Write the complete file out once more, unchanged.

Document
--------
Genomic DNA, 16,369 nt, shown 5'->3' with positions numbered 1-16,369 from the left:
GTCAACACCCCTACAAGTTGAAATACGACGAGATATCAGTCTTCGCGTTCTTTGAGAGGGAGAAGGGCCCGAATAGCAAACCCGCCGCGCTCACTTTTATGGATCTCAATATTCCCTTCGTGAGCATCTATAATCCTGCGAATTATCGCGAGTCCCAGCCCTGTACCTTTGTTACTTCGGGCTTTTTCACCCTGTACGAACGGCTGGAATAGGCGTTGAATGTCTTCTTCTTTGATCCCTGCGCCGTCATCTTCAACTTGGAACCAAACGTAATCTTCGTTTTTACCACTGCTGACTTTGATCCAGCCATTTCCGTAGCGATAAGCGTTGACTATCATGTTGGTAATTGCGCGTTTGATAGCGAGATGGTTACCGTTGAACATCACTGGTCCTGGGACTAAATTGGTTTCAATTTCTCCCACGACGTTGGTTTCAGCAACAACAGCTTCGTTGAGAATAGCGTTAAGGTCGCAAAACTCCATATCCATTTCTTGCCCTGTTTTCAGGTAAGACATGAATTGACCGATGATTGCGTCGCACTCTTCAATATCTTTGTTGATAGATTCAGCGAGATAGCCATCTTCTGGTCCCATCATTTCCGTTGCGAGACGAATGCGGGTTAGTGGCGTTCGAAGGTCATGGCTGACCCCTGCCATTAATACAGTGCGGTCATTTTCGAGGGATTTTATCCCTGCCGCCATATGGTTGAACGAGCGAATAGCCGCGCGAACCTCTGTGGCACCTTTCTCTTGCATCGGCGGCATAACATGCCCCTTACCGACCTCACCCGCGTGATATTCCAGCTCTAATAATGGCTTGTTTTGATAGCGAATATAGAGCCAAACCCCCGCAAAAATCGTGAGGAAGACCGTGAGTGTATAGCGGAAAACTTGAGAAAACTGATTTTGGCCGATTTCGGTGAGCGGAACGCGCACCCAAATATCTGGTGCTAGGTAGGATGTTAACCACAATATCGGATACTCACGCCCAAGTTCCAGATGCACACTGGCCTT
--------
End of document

Genomic DNA, 16,369 nt, shown 5'->3' with positions numbered 1-16,369 from the left:
GTCAACACCCCTACAAGTTGAAATACGACGAGATATCAGTCTTCGCGTTCTTTGAGAGGGAGAAGGGCCCGAATAGCAAACCCGCCGCGCTCACTTTTATGGATCTCAATATTCCCTTCGTGAGCATCTATAATCCTGCGAATTATCGCGAGTCCCAGCCCTGTACCTTTGTTACTTCGGGCTTTTTCACCCTGTACGAACGGCTGGAATAGGCGTTGAATGTCTTCTTCTTTGATCCCTGCGCCGTCATCTTCAACTTGGAACCAAACGTAATCTTCGTTTTTACCACTGCTGACTTTGATCCAGCCATTTCCGTAGCGATAAGCGTTGACTATCATGTTGGTAATTGCGCGTTTGATAGCGAGATGGTTACCGTTGAACATCACTGGTCCTGGGACTAAATTGGTTTCAATTTCTCCCACGACGTTGGTTTCAGCAACAACAGCTTCGTTGAGAATAGCGTTAAGGTCGCAAAACTCCATATCCATTTCTTGCCCTGTTTTCAGGTAAGACATGAATTGACCGATGATTGCGTCGCACTCTTCAATATCTTTGTTGATAGATTCAGCGAGATAGCCATCTTCTGGTCCCATCATTTCCGTTGCGAGACGAATGCGGGTTAGTGGCGTTCGAAGGTCATGGCTGACCCCTGCCATTAATACAGTGCGGTCATTTTCGAGGGATTTTATCCCTGCCGCCATATGGTTGAACGAGCGAATAGCCGCGCGAACCTCTGTGGCACCTTTCTCTTGCATCGGCGGCATAACATGCCCCTTACCGACCTCACCCGCGTGATATTCCAGCTCTAATAATGGCTTGTTTTGATAGCGAATATAGAGCCAAACCCCCGCAAAAATCGTGAGGAAGACCGTGAGTGTATAGCGGAAAACTTGAGAAAACTGATTTTGGCCGATTTCGGTGAGCGGAACGCGCACCCAAATATCTGGTGCTAGGTAGGATGTTAACCACAATATCGGATACTCACGCCCAAGTTCCAGATGCACACTGGCCTT